Mirrors comes to us from French Director Alexandre Aja and his writing/producing partner Gregory Levasseur, who were responsible for High Tension and The Hills Have Eyes remake. This pair certainly knows about grueling, visceral horror, but they've decided to try their hand at supernatural and the result is a missed opportunity. There can be something inherently creepy about mirrors, they way that they show us our world in reverse, so that is a promising premise for a film. But, Aja goes about exploring this in the wrong way, and the movie never lives up to its potential.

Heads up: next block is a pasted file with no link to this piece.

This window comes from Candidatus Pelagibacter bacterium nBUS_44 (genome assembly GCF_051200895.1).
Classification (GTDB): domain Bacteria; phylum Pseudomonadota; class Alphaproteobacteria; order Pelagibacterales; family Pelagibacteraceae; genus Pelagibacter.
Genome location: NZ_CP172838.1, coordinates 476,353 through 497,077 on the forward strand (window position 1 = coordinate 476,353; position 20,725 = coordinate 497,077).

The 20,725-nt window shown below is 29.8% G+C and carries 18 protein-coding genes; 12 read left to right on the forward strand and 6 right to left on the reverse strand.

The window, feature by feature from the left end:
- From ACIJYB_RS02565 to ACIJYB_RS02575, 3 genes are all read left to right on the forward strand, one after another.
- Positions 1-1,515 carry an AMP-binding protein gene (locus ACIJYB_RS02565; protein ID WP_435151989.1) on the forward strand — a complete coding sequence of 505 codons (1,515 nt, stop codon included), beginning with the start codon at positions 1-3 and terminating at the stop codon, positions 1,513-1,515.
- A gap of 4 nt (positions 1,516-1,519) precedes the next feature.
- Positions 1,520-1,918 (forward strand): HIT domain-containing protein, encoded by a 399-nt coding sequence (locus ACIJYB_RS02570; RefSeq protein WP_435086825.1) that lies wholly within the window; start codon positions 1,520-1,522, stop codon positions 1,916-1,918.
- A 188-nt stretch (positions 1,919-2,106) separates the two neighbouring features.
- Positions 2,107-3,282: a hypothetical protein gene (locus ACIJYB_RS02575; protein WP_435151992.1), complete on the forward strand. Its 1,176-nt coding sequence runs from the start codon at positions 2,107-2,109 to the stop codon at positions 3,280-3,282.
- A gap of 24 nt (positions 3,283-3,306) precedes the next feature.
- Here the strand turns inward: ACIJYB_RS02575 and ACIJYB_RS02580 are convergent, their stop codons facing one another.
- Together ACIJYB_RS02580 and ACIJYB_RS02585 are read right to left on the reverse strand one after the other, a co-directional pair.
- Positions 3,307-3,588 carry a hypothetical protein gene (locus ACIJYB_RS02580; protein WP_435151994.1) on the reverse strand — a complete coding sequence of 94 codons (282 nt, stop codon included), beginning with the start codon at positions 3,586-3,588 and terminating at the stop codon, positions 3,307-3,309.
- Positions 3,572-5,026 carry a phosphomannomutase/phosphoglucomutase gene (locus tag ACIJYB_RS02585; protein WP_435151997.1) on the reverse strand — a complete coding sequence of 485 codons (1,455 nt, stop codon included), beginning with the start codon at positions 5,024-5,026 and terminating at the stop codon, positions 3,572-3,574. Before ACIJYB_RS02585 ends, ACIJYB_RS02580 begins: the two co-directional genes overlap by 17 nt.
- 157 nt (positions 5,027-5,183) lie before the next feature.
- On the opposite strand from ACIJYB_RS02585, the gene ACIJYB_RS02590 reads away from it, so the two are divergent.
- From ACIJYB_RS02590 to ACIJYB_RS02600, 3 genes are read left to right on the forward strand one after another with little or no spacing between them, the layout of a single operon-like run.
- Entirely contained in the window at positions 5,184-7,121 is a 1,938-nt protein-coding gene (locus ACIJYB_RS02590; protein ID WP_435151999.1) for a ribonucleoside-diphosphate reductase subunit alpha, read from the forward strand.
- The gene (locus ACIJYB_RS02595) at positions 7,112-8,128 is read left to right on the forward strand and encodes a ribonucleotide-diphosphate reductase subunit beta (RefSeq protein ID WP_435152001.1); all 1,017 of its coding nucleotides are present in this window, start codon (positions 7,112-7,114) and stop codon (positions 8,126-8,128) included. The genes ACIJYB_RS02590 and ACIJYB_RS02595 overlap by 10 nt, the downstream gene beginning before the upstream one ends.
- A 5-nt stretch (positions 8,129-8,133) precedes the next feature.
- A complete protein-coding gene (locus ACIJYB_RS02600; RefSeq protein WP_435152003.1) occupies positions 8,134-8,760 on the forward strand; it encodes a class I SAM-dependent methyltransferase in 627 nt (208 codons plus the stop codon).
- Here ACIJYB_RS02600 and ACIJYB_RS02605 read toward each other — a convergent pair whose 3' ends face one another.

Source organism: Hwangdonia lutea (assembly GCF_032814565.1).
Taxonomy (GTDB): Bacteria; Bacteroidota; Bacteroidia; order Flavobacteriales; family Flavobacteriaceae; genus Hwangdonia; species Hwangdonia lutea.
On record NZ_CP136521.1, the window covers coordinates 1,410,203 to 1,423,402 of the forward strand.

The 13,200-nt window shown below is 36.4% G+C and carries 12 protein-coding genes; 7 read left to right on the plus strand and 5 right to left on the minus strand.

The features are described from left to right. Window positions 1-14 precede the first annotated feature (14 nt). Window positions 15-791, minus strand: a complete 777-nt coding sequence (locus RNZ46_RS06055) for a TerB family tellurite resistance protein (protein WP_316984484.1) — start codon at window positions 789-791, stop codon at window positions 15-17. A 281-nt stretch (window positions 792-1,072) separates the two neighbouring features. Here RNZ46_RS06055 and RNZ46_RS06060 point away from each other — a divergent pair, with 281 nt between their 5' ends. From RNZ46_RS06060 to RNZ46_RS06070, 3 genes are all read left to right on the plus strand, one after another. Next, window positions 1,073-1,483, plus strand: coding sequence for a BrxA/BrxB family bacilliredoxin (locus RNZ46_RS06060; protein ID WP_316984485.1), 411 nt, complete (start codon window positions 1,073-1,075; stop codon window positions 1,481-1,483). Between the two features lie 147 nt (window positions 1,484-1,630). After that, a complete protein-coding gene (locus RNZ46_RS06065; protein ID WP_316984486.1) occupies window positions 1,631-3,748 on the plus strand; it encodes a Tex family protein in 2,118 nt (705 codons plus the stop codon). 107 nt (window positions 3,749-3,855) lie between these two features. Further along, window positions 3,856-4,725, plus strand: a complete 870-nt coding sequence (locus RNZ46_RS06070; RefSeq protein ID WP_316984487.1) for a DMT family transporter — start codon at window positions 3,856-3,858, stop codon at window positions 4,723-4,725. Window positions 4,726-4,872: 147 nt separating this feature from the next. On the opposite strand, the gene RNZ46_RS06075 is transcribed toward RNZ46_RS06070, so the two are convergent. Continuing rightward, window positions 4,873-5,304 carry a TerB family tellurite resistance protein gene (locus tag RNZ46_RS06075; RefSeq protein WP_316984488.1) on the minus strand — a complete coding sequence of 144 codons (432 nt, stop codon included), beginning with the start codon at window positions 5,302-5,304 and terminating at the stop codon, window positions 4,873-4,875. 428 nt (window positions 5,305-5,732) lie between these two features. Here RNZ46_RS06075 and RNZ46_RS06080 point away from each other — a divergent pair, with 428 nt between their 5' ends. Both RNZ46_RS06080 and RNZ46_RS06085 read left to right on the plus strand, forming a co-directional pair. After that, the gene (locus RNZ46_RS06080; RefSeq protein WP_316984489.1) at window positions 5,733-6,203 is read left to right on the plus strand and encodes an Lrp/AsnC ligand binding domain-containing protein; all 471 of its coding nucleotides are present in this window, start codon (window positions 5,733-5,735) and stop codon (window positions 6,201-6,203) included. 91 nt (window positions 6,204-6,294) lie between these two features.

To be fair, Aja demonstrates that he still knows how to stage a shocking scene and there are certainly some moments in Mirrors which made me jump. The problem lies in the story. The idea of the burned out department store is an interesting one, and to be honest, the mannequins left in the store were far creepier than the mirrors. (That should have been the movie!) But, Ben sees awful things his first night on the job. Why didn't he quit? The movie wants us to believe that due to his work as a police detective, he simply can't let things go. Much like The Ring, Mirrors is split into two halves -- once Ben gets an idea of what is happening in the store, he takes a road-trip to get some answers. This is not only an unoriginal idea, it takes the film away from the location which is most likely to provide any scares. And once Ben learns the truth, things become very preposterous...even for a movie about haunted mirrors. In fact, the finale become a frenetically-paced action piece which doesn't gel with the rest of the film. The coda may be the only part of the film which truly works, but it's so bleak that it will anger many viewers.